Soccer can be a cruel and unjust game, and it can also transform lives.
So it was at Swope Soccer Village in Kansas City on Tuesday night, where the championship finals of the U.S. Soccer Development Academy, the top youth competition in the United States and Canada, unfolded.
Odds are you’ve heard plenty about Major League Soccer’s massive investments in developing young talent over the past few years. Youth soccer can be a wonky topic, murky and confusing for newcomers. But the maturation of the Development Academy and the increasingly professional approach taken by clubs means that it’s easier than ever to follow the process, and to watch big events like this one via the sorts of live streams that the federation provided over the past few days.
Yet like any meaningful game at any level, myriad layers swirl under the surface.
Sometimes great teams, players and coaches do everything in their power to climb the highest summit they can reach, only to be denied by circumstances, fate or an opponent that lunges a fraction of an inch further. Such was the case for the LA Galaxy in the Under-18/19 final.
The core of this group, led by coach Brian Kleiban, has taken a simply incredible journey to reach this point, across multiple clubs, competitions and even countries. Several of the key players – names you may know by now, like Efrain Alvarez, Ulysses Llanez and Carlos Anguiano – have been guided by Kleiban for essentially the entirety of their teenage years.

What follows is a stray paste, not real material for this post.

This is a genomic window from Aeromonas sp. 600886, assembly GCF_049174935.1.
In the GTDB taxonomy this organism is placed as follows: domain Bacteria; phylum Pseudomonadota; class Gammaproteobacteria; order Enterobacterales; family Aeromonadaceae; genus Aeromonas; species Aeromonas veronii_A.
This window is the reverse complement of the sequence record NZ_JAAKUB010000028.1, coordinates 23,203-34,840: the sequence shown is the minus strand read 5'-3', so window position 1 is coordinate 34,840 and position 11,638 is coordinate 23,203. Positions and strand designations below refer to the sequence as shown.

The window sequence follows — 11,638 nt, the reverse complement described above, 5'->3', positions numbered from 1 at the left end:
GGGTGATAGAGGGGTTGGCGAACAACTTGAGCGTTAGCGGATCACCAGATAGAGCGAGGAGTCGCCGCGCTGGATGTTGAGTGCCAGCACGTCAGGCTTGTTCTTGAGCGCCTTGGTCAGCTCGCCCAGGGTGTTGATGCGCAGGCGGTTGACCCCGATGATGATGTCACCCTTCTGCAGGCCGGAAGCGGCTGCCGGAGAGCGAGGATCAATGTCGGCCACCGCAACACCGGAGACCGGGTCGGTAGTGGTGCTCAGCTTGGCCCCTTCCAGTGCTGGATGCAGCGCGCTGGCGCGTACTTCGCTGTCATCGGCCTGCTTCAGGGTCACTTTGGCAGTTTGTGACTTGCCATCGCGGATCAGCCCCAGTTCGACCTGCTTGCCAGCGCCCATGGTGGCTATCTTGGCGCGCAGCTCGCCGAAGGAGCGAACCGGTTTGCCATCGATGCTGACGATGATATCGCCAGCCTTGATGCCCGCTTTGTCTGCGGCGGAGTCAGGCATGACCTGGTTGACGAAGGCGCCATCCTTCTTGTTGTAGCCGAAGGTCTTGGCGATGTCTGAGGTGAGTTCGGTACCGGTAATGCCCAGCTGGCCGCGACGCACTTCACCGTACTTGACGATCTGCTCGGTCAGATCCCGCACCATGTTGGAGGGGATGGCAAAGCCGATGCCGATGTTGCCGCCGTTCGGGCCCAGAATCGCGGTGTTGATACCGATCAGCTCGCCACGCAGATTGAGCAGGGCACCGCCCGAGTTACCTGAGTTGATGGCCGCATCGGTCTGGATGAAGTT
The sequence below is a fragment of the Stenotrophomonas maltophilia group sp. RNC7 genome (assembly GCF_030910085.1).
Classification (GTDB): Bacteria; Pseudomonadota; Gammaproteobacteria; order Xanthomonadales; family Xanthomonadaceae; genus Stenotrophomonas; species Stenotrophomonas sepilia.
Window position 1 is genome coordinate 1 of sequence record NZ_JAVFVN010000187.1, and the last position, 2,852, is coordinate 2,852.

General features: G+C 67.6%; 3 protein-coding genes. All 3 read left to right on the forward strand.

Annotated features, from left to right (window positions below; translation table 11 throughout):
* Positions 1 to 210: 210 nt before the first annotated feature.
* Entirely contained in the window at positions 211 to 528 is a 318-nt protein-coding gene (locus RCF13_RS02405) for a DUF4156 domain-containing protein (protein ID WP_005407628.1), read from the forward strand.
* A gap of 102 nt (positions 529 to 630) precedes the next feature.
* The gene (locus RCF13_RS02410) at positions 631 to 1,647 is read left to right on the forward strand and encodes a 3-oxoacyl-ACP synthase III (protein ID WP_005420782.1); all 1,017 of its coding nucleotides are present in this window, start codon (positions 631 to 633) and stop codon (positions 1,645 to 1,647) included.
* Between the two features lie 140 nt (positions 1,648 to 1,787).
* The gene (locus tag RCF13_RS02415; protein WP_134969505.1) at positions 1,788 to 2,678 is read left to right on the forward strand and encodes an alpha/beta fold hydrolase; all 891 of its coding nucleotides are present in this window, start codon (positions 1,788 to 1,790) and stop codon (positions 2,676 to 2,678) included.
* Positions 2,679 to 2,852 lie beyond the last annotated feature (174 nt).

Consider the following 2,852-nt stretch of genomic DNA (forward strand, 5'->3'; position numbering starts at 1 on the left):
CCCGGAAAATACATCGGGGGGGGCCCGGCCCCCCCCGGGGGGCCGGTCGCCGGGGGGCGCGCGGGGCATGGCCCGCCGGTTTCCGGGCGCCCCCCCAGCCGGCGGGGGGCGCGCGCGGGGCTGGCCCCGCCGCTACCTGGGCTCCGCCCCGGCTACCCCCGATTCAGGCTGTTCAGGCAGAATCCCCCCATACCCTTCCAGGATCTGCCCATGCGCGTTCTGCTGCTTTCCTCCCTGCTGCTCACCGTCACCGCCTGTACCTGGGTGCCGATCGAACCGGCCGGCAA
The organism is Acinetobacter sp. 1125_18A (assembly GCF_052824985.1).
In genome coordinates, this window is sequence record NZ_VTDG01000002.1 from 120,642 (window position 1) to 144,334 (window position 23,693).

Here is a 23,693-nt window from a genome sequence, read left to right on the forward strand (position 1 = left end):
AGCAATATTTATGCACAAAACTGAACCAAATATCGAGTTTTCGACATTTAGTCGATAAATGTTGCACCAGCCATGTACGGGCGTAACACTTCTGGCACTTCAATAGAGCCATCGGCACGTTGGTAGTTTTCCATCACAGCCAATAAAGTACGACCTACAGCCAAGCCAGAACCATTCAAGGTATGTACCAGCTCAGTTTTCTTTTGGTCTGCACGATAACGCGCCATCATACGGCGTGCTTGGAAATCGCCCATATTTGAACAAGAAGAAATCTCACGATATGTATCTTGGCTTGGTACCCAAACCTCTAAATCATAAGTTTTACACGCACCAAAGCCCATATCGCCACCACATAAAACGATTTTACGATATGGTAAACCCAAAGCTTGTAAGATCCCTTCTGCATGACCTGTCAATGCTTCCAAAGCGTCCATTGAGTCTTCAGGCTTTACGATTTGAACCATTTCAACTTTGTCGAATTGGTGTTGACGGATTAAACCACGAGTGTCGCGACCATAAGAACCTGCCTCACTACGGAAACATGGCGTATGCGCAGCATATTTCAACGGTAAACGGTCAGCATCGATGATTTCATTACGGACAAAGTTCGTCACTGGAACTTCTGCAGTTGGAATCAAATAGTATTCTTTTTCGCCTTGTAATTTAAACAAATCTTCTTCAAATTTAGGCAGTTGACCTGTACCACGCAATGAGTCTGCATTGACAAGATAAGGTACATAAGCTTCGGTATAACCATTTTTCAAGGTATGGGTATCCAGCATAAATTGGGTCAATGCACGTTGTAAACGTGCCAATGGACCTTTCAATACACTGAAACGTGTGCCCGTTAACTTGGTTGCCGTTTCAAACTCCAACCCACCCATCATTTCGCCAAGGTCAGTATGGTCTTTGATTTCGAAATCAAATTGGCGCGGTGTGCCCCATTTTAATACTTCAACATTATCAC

They rose to prominence, in youth soccer circles at least, way back in the spring of 2012 when a YouTube video of their team at the time, Barcelona USA, went viral. Though they were only Under-11s, they showcased quality and understanding far beyond their years, dominating their opponents in a Cal South State Cup match with fluid possession play and swarming pressing on the defensive side. It was a revelation, plain and simple, to see American players that young be that good.
The core of the team soon joined the Chivas USA academy, and continued to turn heads both nationally and beyond as they produced quality soccer even in illustrious international events in Spain, Mexico and elsewhere.
When the Goats shuttered operations in 2014, Kleiban joined the LA Galaxy academy, with many of his players following suit. In the ensuing years Alvarez, Llanez and others would be spotted and called up by the US and Mexican youth national teams, and now some of them are on the cusp of – or have already begun – highly promising pro careers.
In one sense Tuesday marked the biggest and perhaps last moment of their group’s trek through the wilderness that is American youth soccer. They long ago demonstrated proof of concept. But what proof is sweeter and realer than a major trophy?
But the adversary standing in their way had plenty to play for as well. While the Galaxy were one of MLS’s earliest adopters of youth development, New York City FC are still relative newcomers; 2017-18 marks the first time they’ve fielded a U18/19 team after starting their program at the younger group groups. Two have already signed MLS Homegrown deals: James Sands and Joe Scally.